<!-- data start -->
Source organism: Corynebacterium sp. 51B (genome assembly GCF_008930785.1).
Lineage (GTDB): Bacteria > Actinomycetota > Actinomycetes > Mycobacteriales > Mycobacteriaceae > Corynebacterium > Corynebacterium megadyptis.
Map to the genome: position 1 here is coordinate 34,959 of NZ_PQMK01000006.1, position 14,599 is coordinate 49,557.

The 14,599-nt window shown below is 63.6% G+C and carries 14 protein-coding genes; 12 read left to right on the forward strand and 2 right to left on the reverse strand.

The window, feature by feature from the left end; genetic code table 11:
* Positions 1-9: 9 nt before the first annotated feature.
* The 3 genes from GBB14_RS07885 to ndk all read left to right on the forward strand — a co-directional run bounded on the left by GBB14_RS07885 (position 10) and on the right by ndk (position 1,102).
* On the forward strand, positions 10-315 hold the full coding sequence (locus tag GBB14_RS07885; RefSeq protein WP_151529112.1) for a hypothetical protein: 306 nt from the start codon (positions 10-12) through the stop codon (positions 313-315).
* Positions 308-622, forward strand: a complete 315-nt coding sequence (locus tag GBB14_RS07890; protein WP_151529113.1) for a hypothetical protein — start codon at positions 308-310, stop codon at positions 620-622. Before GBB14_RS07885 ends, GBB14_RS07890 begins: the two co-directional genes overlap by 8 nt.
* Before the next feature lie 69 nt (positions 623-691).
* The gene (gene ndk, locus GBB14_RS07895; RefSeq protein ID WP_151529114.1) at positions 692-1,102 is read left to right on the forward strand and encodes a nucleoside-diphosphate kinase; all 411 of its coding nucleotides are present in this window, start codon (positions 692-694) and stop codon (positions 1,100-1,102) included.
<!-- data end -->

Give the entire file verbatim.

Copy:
Source organism: Corynebacterium sp. 51B (genome assembly GCF_008930785.1).
Lineage (GTDB): Bacteria > Actinomycetota > Actinomycetes > Mycobacteriales > Mycobacteriaceae > Corynebacterium > Corynebacterium megadyptis.
Map to the genome: position 1 here is coordinate 34,959 of NZ_PQMK01000006.1, position 14,599 is coordinate 49,557.

The 14,599-nt window shown below is 63.6% G+C and carries 14 protein-coding genes; 12 read left to right on the forward strand and 2 right to left on the reverse strand.

The window, feature by feature from the left end; genetic code table 11:
* Positions 1-9: 9 nt before the first annotated feature.
* The 3 genes from GBB14_RS07885 to ndk all read left to right on the forward strand — a co-directional run bounded on the left by GBB14_RS07885 (position 10) and on the right by ndk (position 1,102).
* On the forward strand, positions 10-315 hold the full coding sequence (locus tag GBB14_RS07885; RefSeq protein WP_151529112.1) for a hypothetical protein: 306 nt from the start codon (positions 10-12) through the stop codon (positions 313-315).
* Positions 308-622, forward strand: a complete 315-nt coding sequence (locus tag GBB14_RS07890; protein WP_151529113.1) for a hypothetical protein — start codon at positions 308-310, stop codon at positions 620-622. Before GBB14_RS07885 ends, GBB14_RS07890 begins: the two co-directional genes overlap by 8 nt.
* Before the next feature lie 69 nt (positions 623-691).
* The gene (gene ndk, locus GBB14_RS07895; RefSeq protein ID WP_151529114.1) at positions 692-1,102 is read left to right on the forward strand and encodes a nucleoside-diphosphate kinase; all 411 of its coding nucleotides are present in this window, start codon (positions 692-694) and stop codon (positions 1,100-1,102) included.